To-day I would say without hesitation that the submarine has not replaced the battleship as the principal factor in Avar at sea. Taking it in its existing stage of development, a submersible vessel is useful for certain purposes only. It cannot yet be called sea-going or sea-keeping, it is not fast; and it is extremely vulnerable. Already devices for its destruction are multiplying: the aeroplane or dirigible can see it well below the surface; the net, the mine field, the destroyer are all being used to oppose it, and a new type of armed patrol-boat is being built for the purpose of watching the sea's surface for signs of the mechanical whale that must come up. Submarine signals, also, although now in the infancy of development will doubtless soon be able to detect the presence of moving submarines and give accurately their direction and distance.
It would be, of course, not unreasonable to suppose that, while the weapons for the destruction of underwater craft are being perfected, the improvement of the submarine itself will continue. Without doubt its size will increase, its engines, both surface and sub-surface, gain in horsepower and resulting speed, its radius of action grow and its sea-worthiness improve. I have said nothing of the discomfort of the officers and men on the present-day vessels, nor of the well known fact that the propelling and operating mechanism is in such an experimental stage that frequent accidents occur; these are the evils of any new apparatus—witness the automobile of fifteen years ago. But the time is not far distant when the "habitability" and safety from mishaps will make submarines as dependable as any other high-powered complicated vessel of war. Two deterring factors will probably always be present in its development: the inability to see under water, and the necessity of coming to the surface at short intervals.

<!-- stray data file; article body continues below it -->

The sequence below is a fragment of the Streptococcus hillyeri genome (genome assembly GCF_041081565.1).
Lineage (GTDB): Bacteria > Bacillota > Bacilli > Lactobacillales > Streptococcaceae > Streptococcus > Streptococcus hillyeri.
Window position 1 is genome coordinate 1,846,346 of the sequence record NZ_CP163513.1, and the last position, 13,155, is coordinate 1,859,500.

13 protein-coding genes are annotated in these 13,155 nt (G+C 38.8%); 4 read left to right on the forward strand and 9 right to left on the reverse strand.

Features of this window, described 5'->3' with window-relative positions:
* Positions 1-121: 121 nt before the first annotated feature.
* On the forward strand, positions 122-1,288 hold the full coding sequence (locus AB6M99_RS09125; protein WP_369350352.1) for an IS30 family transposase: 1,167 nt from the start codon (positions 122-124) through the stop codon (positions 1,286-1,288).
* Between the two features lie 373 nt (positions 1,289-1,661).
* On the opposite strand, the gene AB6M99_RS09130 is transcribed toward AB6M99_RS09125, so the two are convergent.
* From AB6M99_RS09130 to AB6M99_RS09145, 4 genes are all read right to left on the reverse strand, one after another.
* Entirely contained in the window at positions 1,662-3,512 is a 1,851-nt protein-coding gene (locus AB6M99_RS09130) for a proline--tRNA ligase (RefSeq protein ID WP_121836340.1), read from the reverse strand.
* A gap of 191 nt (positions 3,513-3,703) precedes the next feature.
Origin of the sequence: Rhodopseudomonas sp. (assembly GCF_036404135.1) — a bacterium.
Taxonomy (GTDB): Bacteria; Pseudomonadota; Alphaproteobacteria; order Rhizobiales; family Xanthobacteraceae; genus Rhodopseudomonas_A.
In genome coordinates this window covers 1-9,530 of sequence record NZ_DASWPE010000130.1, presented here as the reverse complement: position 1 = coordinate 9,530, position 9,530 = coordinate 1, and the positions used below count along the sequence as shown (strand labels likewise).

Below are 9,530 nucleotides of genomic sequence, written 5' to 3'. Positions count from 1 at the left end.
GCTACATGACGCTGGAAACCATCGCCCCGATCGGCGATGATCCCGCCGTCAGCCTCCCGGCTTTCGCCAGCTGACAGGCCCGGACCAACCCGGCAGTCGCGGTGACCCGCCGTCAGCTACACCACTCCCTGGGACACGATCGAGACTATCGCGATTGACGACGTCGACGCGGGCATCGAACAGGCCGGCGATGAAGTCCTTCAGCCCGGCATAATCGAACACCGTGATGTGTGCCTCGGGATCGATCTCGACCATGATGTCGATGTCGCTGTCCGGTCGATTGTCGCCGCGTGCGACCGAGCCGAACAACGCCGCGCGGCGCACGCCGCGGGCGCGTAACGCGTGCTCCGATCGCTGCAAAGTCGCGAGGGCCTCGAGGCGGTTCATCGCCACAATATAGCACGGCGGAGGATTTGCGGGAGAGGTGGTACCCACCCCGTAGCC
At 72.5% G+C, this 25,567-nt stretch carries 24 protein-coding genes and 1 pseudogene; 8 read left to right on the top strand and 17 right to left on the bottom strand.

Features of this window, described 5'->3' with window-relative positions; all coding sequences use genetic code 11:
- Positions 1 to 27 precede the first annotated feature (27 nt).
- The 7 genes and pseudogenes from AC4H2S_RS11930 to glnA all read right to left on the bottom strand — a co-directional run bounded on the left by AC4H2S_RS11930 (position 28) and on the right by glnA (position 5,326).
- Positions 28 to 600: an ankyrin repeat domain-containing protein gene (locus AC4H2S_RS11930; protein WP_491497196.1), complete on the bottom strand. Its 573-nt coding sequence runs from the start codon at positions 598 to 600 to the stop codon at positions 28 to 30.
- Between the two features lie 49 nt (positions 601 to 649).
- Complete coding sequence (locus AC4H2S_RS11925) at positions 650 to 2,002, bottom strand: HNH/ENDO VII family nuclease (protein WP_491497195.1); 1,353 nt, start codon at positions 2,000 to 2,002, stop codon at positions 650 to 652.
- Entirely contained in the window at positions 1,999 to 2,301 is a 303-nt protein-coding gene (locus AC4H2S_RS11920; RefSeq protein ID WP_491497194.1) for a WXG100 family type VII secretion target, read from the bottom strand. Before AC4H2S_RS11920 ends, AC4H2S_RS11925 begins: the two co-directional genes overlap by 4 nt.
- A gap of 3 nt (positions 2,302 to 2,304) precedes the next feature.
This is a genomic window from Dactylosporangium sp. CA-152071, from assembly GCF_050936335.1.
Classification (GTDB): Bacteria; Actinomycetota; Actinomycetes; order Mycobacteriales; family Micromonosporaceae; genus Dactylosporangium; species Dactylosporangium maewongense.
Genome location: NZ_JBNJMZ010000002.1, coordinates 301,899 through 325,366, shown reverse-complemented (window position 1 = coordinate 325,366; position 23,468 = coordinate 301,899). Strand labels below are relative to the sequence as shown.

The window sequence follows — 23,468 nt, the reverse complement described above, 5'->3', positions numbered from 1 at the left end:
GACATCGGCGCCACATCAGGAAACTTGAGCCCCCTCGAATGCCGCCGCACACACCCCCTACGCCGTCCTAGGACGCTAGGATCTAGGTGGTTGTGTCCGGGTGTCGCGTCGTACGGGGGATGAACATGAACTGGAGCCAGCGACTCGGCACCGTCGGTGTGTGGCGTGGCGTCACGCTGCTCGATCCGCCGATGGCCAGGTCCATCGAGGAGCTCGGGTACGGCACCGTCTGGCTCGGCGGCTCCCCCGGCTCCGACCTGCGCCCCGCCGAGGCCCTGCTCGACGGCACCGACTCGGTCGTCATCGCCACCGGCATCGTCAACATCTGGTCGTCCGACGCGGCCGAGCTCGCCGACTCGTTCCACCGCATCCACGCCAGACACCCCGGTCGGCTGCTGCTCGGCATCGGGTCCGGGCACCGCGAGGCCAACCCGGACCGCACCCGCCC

he submarine has come to stay. It has taken its place, not as the sole weapon in naval offense and defense, but as an adjunct to other weapons. That it is useful for coast defense, for commerce destroying, for scouting purposes, and as a part of the protection to and attacking power of a battleship fleet is established. That it alone is capable of defending a coast against invasion is claimed only by the type of people in this country to whom national defense means preventing an enemy from landing an armed force on our Atlantic or Pacific seaboard—a Chinese wall kind of defense that requires necessarily the total abandonment of Alaska, of the Canal, of Hawaii and our other dependencies over seas, the stopping of our exports and imports and the inability to protect against aggression our citizens abroad and our well-considered international policies. In other words, free communications across the seas are just as much an integral part of our national defense as is the protection of New York harbor.
Before I became associated with our naval affairs in an official way, I had a theory that I knew much about naval strategy and warfare. But I have come very quickly to recognize that I did not: that war on the sea is a greatly complicated science, developing step by step through the faithful work of men who are trained through years of study and experience. It is therefore of interest that the very great majority of naval officers both here and abroad do not believe that the submarine has supplanted the battleship, even though the characteristics of the latter may greatly change. They hold that as it is improved step by step the submarine will take its place as one, but only one, of the many instruments of offense and defense on the seas; that it will fit in to its well-appointed place, and that history, with the devising of another weapon, will repeat itself.
© J. Fred MacDonald, 2013
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THE HEADLONG FURY
A Novel of World War One
By J. Fred MacDonald